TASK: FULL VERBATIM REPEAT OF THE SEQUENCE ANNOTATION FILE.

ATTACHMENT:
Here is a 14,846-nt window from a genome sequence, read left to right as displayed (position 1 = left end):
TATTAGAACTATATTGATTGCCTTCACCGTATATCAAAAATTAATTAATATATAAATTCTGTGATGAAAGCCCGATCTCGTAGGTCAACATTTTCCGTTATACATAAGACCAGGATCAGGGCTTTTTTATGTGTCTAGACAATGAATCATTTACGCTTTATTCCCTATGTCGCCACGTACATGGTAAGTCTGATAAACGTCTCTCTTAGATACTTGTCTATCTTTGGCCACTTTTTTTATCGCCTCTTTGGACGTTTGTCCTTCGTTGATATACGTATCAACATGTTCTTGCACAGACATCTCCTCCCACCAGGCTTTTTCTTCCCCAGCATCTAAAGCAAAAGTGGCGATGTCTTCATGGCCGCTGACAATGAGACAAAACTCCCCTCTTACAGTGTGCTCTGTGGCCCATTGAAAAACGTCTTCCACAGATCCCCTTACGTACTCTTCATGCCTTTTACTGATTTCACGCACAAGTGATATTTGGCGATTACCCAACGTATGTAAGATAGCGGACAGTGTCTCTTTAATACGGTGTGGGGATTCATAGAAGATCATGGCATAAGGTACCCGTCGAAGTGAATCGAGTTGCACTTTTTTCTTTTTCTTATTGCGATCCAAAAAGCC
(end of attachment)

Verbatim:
Here is a 14,846-nt window from a genome sequence, read left to right as displayed (position 1 = left end):
TATTAGAACTATATTGATTGCCTTCACCGTATATCAAAAATTAATTAATATATAAATTCTGTGATGAAAGCCCGATCTCGTAGGTCAACATTTTCCGTTATACATAAGACCAGGATCAGGGCTTTTTTATGTGTCTAGACAATGAATCATTTACGCTTTATTCCCTATGTCGCCACGTACATGGTAAGTCTGATAAACGTCTCTCTTAGATACTTGTCTATCTTTGGCCACTTTTTTTATCGCCTCTTTGGACGTTTGTCCTTCGTTGATATACGTATCAACATGTTCTTGCACAGACATCTCCTCCCACCAGGCTTTTTCTTCCCCAGCATCTAAAGCAAAAGTGGCGATGTCTTCATGGCCGCTGACAATGAGACAAAACTCCCCTCTTACAGTGTGCTCTGTGGCCCATTGAAAAACGTCTTCCACAGATCCCCTTACGTACTCTTCATGCCTTTTACTGATTTCACGCACAAGTGATATTTGGCGATTACCCAACGTATGTAAGATAGCGGACAGTGTCTCTTTAATACGGTGTGGGGATTCATAGAAGATCATGGCATAAGGTACCCGTCGAAGTGAATCGAGTTGCACTTTTTTCTTTTTCTTATTGCGATCCAAAAAGCC